Glorification of oneself during worship in place of pointing the attention to our Creator has always been a temptation that Worship Leaders and Pastors must fight against. We’re dedicated to continuing to surface questions like this in order to challenge our tribe to stay focused on Jesus instead of the praise of the self, which is so prevalent in our society today. With the growing popularity of Worship Music and the international distribution of this genre, fighting the ego while leading worship has never been more difficult.
Pat’s transparent answer is just one of many insightful responses from our 2021 interview.
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When I think back to when I was 15 and if I would’ve known that and that there would always be a camera of lights on me and it would be live streamed to the internet, I don’t think I would have ever become a Worship Leader. The value system is presentability instead of discipleship, which has meant. And you fail and you try and you get back up and discipleship.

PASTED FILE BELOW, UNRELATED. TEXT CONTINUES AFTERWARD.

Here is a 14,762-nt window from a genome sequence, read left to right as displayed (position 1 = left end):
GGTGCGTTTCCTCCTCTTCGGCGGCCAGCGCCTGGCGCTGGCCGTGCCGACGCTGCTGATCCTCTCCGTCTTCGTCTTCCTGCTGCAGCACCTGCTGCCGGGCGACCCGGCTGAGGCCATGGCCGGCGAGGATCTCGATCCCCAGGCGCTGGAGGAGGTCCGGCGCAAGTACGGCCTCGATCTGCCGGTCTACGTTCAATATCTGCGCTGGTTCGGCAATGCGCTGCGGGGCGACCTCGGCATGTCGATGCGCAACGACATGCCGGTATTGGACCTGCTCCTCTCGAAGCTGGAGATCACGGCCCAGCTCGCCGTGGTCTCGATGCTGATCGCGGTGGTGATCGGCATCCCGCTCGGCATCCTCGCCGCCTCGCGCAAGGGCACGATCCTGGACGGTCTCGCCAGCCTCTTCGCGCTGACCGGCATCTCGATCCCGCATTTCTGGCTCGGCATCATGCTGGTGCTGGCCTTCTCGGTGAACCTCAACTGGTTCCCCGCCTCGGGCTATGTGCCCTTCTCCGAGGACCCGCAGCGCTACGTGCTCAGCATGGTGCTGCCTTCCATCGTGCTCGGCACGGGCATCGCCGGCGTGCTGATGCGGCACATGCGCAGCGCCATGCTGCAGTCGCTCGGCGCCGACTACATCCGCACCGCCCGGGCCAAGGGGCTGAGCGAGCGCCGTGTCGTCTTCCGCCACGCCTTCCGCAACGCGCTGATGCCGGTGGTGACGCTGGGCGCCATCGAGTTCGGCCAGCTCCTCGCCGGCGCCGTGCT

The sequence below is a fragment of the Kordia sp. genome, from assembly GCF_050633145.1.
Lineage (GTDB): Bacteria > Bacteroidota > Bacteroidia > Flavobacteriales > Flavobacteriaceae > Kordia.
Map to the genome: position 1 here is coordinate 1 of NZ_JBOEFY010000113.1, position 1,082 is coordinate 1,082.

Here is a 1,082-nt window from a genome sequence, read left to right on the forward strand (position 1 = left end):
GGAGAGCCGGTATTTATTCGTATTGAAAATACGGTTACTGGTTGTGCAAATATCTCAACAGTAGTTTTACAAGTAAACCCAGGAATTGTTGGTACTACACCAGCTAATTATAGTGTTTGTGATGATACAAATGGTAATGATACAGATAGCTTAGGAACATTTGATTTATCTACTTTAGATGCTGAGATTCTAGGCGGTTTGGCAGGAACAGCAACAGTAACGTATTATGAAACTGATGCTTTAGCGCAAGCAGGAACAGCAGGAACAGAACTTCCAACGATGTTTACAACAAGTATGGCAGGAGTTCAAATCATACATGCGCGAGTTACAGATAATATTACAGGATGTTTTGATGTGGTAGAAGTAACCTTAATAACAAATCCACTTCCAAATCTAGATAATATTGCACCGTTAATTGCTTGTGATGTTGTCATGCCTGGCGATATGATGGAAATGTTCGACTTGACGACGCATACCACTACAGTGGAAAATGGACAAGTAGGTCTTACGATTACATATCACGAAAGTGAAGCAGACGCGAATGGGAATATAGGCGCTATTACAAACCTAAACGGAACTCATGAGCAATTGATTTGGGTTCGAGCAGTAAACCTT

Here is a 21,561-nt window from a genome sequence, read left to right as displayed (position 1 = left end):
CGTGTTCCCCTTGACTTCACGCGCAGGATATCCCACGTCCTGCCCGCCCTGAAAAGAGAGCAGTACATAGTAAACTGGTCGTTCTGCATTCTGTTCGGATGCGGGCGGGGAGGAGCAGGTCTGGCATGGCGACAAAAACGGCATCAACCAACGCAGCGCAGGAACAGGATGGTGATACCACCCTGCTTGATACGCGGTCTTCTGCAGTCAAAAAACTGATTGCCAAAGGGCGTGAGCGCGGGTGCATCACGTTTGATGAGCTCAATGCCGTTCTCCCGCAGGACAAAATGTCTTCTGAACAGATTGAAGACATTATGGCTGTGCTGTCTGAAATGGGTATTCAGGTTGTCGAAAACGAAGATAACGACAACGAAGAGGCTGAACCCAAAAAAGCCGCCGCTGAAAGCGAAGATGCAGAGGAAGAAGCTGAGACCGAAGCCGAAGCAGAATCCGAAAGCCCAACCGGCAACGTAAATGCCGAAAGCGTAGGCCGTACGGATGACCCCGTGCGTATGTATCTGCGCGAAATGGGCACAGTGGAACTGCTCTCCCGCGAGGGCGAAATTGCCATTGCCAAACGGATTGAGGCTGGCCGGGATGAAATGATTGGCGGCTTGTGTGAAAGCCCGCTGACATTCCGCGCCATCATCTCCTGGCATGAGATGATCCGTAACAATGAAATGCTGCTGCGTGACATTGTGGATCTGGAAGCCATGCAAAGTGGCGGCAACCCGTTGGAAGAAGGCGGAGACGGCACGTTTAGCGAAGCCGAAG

Isn’t auto-tuned in the, lighting’s not perfect. The sound is always off because it has the grit of real life, the chance to try and fail. Being immortalized on the internet on worship fails, which I actually think it’s funny cause it makes us laugh at ourselves. However, I think true religion happens when the cameras are off.
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Best known as one of the primary singer/songwriters for the band Housefires, Pat Barrett is a worship leader at Grace Midtown in Atlanta, GA. With songs such as “Build My Life” and “Good Good Father,” Barrett is a key songwriter and artist in the broader worship community.